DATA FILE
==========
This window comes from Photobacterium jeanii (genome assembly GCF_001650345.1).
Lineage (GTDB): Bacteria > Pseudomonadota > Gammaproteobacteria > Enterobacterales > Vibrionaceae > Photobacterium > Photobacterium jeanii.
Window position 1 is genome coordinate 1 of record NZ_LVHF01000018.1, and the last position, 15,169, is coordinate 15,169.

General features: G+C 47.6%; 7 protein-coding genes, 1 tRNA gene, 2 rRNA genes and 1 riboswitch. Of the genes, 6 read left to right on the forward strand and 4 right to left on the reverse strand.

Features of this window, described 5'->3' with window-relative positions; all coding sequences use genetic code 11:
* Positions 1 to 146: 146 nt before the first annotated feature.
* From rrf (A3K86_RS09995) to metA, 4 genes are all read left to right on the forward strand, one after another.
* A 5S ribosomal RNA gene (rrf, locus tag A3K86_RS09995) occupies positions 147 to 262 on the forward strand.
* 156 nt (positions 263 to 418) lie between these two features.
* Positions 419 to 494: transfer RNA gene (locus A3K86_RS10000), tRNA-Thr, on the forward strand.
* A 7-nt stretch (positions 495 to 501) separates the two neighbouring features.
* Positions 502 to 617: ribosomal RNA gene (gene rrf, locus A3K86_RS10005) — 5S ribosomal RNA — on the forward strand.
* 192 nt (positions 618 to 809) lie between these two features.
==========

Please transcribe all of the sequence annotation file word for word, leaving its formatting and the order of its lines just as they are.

This window comes from Photobacterium jeanii (genome assembly GCF_001650345.1).
Lineage (GTDB): Bacteria > Pseudomonadota > Gammaproteobacteria > Enterobacterales > Vibrionaceae > Photobacterium > Photobacterium jeanii.
Window position 1 is genome coordinate 1 of record NZ_LVHF01000018.1, and the last position, 15,169, is coordinate 15,169.

General features: G+C 47.6%; 7 protein-coding genes, 1 tRNA gene, 2 rRNA genes and 1 riboswitch. Of the genes, 6 read left to right on the forward strand and 4 right to left on the reverse strand.

Features of this window, described 5'->3' with window-relative positions; all coding sequences use genetic code 11:
* Positions 1 to 146: 146 nt before the first annotated feature.
* From rrf (A3K86_RS09995) to metA, 4 genes are all read left to right on the forward strand, one after another.
* A 5S ribosomal RNA gene (rrf, locus tag A3K86_RS09995) occupies positions 147 to 262 on the forward strand.
* 156 nt (positions 263 to 418) lie between these two features.
* Positions 419 to 494: transfer RNA gene (locus A3K86_RS10000), tRNA-Thr, on the forward strand.
* A 7-nt stretch (positions 495 to 501) separates the two neighbouring features.
* Positions 502 to 617: ribosomal RNA gene (gene rrf, locus A3K86_RS10005) — 5S ribosomal RNA — on the forward strand.
* 192 nt (positions 618 to 809) lie between these two features.